Earlier this month, NBC announced that Jimmy Fallon would take over “The Tonight Show” in spring 2014. Though this is a major announcement and has been a source of countless articles and discussion for the television industry and passionate, informed viewers who follow the intricate workings of late night television, I have recently found myself explaining the decision and its many ramifications to my friends, family, co-workers and even casual acquaintances.
So, whether or not you can explain the difference between a monologue and a desk piece, or have charted the progression of “The Tonight Show” hosts in the margins of your notebooks, these are the major aspects you need to be familiar with in order to understand the current late night landscape:
“The Tonight Show’s new host
Fallon took over as host of “Late Night” four years ago, replacing Conan O’Brien. Although renowned for his time on “Saturday Night Live,” Fallon has only hosted a short time in comparison to the 16-year tenure Conan had before NBC tried him out at 11:30 p.m. The move seems early to many and, although Fallon has managed to secure a solid audience, many have doubts as to how he will fare with an older skewing “The Tonight Show” audience.
That being said, NBC is seen to have made the decision in order to combat younger, more profitable audiences who left Leno for Kimmel. Although Fallon’s replacement is currently unknown, rumors suggest Seth Myers “” who, like Fallon, is from “Saturday Night Live” and is a favorite of Lorne Michaels (the man who gets to choose) “” will end up being in charge of “The Tonight Show,” “Late Night” and SNL next spring.
Jimmy Kimmel’s big move
“Jimmy Kimmel Live!” competed against the 12:30 shows on both CBS and NBC for over 10 years. Because Kimmel is known for appealing to younger audiences and taking advantage of social media and Internet trends (regularly generating viral video sensations), ABC saw an opportunity to try and leverage his smaller, but more profitable young audience against aging viewership on “The Late Show” and “The Tonight Show,” and decided to switch “Dateline” and Kimmel’s timeslots as of the first of this year.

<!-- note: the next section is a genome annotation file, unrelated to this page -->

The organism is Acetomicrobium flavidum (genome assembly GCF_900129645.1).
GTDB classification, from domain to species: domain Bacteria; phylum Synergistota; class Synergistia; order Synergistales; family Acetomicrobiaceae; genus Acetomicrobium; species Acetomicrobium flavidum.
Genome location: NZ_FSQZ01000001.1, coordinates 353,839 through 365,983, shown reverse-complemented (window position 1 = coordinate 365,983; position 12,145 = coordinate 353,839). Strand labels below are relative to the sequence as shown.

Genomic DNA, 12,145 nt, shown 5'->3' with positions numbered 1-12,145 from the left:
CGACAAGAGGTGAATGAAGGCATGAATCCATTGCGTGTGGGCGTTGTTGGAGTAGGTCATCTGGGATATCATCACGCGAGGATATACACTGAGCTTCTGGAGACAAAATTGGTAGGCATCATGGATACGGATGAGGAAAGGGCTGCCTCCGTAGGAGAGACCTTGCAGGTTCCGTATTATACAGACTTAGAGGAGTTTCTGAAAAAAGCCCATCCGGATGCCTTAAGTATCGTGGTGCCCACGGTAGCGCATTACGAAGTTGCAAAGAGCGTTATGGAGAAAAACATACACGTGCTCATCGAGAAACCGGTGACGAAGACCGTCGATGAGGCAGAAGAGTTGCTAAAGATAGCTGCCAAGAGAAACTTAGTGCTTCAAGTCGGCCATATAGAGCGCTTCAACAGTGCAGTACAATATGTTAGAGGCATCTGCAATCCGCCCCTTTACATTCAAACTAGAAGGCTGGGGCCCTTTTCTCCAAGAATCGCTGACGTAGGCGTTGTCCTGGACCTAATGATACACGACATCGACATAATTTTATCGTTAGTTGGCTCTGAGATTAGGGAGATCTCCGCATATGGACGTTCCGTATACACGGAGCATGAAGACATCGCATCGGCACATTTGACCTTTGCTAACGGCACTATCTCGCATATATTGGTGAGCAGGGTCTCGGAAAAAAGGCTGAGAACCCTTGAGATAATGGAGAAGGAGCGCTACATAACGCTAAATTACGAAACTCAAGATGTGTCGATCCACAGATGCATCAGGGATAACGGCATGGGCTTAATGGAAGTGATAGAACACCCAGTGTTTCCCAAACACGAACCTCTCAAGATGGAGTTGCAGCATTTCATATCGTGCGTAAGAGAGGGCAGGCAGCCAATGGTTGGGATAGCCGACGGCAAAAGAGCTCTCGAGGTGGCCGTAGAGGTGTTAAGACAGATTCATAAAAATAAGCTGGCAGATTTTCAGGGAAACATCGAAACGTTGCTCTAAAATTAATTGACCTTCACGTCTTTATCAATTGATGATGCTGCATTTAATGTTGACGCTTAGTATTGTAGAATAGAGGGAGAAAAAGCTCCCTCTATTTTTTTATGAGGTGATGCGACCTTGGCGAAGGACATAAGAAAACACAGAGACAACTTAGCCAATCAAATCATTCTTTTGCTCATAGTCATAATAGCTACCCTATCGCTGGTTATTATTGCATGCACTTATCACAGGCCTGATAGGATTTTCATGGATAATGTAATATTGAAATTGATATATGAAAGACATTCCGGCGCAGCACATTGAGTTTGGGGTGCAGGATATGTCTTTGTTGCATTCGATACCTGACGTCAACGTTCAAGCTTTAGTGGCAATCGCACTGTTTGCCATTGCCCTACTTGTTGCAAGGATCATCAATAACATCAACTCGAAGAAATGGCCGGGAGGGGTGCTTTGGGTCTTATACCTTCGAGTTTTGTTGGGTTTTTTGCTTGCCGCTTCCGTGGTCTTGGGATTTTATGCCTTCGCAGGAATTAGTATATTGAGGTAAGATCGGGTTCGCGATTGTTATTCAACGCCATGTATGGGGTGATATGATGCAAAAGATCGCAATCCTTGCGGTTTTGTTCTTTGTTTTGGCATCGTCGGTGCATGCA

Kimmel has maintained a competitive overall viewership in comparison to CBS and NBC and, with margins all over the industry becoming tighter, his passionate younger viewership will become more and more important and is widely thought to have caused NBC to speed up their transition from Leno to Fallon.
Conan, Stewart and the cable alternatives
Beyond the broadcast networks, late night programming has started to become more substantial throughout basic cable as well. After being ousted/refusing a compromised deal to host “The Tonight Show” four years ago, Conan landed at TBS with his self-titled “Conan” airing at 11 p.m. Other key players are Comedy Central’s Jon Stewart and Stephen Colbert, who, like Conan, enjoy significantly smaller audiences than their network counterparts but also enjoy younger audiences, which, in turn, are more valuable to advertisers even in smaller numbers.
TV is getting old and so is late night
The late night format is one of the oldest facets of the medium dating back to the 1950s. Although some attempts to modernize with different hosts and shows have occurred since, the format remains essentially untouched.
Similar discussions regarding how to “modernize” the format occur with every new host or show, but with ratings striking all-time lows and the industry finally being forced to adapt, look to see some significant changes in the next few years. With Fallon and Kimmel now holding the keys to the premiere 11:30 p.m. timeslots, the expectation that more risks and bold changes will occur is high among industry analysts.
Donald Dimick is an Arts and Entertainment columnist for the Trinitonian. He is a senior communication major at Trinity University.